Kills: [Laughs] Thank you! Oh my god, I guess I was kind of a bitchy teenager if I think about it; I definitely had the feeling that boys’ moms were not very happy to have me sitting at their kitchen table for breakfast on a Saturday morning, I could just tell. So that was me being completely cocky. It’s an admission, “Okay, I’m totally going to corrupt your son and I’m not sorry, and yes, you should be worried. But you know what? I’m sitting here eating eggs and waffles and we’re going to sit here, smile and pretend that nothing is wrong.” [laughs]
Playboy.com: I read somewhere that for your “Saturday Night” video the actors bear a striking resemblance to your family and the set was based on your childhood home. What was it like to shoot such an emotional video?
Kills: It was really exciting. I write the treatments to my videos, I work with an incredible director, his name is G [Guillaume Doubet] from France, we always work together. When I tell him what I want the video to look like I am fully involved in the process from the beginning. So I did the casting for my parents, basically I was the one who chose exactly who would play my mother and father. I sent out pictures of what my real parents looked like at the time of what I am singing about, things that happened 12 years ago. It was really interesting because when we walked on the set and had everything figured out to film it, it did feel like I was walking back into my memory. It was the strangest thing in the world to be able to recreate it so directly and in such detail. So walking back to this place as an adult, you go through being retrospective to being submerged into the whole feeling again. That helped me make the emotion in the video more honest and real because I was back there again in the closest form that I could ever get myself back there. It was a really good experience.
Playboy.com: On the other end of the spectrum, your video for “Trouble” is super sexy. Have you always been open with your sexuality?
Kills: I think that when you want to be really honest and direct, the only way to do it is to behave exactly how you did at the time. So I don’t think of it as me being an exhibitionist or provocative, tantalizing or even sexy, but I definitely was like that at the time when I was 19 and I first started going to Hollywood and trying to make it, living in those rundown motels and getting into trouble. All I did was try and meet people, walk around, try on things I couldn’t afford, go to the 7-Eleven, eat food, put it back and not pay for it…I was kind of a degenerate, a glamorous degenerate, and I wanted the video to represent that. We even shot the video in Hollywood right near where I used to stay, in a motel that was almost exactly like the ones I used to stay in. Getting to be all of these different versions of myself on camera is what makes it the most fun for me because I get to show people who I really am and what I’m really like rather than trying to create or fabricate something that isn’t necessarily truthful.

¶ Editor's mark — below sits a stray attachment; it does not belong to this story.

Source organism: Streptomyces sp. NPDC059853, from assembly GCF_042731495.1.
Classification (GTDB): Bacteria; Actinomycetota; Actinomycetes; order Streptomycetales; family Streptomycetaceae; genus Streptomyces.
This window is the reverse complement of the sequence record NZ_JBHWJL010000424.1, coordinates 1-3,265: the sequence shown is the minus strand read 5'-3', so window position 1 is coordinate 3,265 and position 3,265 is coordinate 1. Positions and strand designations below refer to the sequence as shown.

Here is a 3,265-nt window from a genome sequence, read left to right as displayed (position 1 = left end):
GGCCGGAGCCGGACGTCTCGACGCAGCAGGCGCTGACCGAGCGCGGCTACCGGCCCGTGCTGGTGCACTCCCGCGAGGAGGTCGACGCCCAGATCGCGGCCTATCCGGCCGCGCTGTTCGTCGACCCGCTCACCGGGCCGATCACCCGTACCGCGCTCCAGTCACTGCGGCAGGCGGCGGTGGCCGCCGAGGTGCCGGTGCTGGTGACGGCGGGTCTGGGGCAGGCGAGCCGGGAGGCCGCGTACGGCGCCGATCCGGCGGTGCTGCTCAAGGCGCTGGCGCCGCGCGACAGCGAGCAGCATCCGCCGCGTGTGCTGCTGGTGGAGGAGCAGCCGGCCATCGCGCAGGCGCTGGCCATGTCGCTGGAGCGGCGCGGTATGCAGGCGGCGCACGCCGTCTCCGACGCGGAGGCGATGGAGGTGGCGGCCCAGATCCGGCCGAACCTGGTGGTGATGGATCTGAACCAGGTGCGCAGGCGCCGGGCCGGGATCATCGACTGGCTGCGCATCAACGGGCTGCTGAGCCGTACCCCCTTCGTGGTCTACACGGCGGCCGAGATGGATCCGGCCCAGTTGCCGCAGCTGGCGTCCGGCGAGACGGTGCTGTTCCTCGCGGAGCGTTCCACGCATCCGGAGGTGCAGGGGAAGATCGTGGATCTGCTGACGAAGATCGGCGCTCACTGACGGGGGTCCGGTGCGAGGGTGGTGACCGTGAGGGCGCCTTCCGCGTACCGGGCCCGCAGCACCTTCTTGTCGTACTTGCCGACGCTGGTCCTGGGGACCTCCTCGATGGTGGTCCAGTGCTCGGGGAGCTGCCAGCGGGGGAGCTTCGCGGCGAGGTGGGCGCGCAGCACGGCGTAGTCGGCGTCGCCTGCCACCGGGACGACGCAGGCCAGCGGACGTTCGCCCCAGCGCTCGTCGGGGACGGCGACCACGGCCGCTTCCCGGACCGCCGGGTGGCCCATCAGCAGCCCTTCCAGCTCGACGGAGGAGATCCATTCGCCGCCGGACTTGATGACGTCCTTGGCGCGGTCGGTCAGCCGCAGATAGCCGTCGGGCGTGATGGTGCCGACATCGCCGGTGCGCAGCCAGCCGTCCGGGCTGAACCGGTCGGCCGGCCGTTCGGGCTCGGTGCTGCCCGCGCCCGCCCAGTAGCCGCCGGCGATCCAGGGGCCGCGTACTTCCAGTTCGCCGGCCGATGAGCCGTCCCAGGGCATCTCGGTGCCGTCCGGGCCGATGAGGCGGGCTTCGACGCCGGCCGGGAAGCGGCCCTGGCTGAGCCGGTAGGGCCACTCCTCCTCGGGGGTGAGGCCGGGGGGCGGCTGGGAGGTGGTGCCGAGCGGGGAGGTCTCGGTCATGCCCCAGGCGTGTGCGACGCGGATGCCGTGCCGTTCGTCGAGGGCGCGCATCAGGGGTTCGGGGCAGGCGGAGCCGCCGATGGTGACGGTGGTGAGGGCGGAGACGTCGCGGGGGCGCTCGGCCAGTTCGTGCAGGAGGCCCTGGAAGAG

Playboy.com: What’s your…
Favorite drink: That’s a weird question; I’d say it’s Earl Grey tea. I want to say it’s the blood of my last lover, but it’s not.
Favorite food: I really like to cook Jamaican food. I’m half Jamaican, and one of the things that I look forward to the most when I go back to the U.K. is just having a huge plate of curry chicken rice and peas and a Guinness Punch and, I don’t know, just going back to my Jamaican roots, I suppose.
Worst pickup line: My favorite pickup lines in the world are the cheesiest ones ever! I love cheesy pickup lines, but what could be the worst? When there isn’t one. I feel horribly insulted when a man walks past me and doesn’t ask me on a date; that is truly upsetting to me. Except if he’s married, and then I’ll give him a pass.
Embarrassing moment: I was doing a huge 12-hour photo shoot for a massive glossy magazine and it was based near my house in uptown New York because they were doing a whole piece about me and my lifestyle—I’m pretty glamorous, sometimes I’ll go to the deli at four A.M. in a mink coat and heels and stuff like that, and I have a sweet pound Chihuahua named Bambi—and the whole photo shoot was based on my life. There was a beautiful male model, because sometimes I like to go to the park and make out with these handsome men, and they hate it. The men don’t hate it, but all of the old ladies and moms with the pushchairs are like, “Oh my god, PDA, stop!” So we’re shooting this park scene with him dressed head to toe in Dior or something amazing and he’s holding my little three-pound Chihuahua who’s going to be in the shot. So Bambi is sitting there on his lap—and he’s very cute, even though he’s way younger, legal but young. And, um, [laughs] she pees right in the middle of his lap while we’re sitting there flirting with each other, like really flirting, and pee all over the Dior, all over his pants in front of the crew right before the shot, and he doesn’t realize it’s happened and he stands up and it looks like he’s peed, it was the worst ever! So embarrassing.
First memory of Playboy: My first real memory of Playboy was being invited to the Playboy Mansion. I went with Bruno Mars, he was performing a gig there. It was quite recent, actually, I think it was less than two years ago. So I was there and I remember we sat at a table with Bruno right before he went onstage and Britney Spears and Cameron Diaz, and we’re sitting there talking about shoes and champagne and all sorts of rubbish fun stuff, and one of the champagne bottles popped and sprayed absolutely everyone, it was so funny, so that’s my first memory.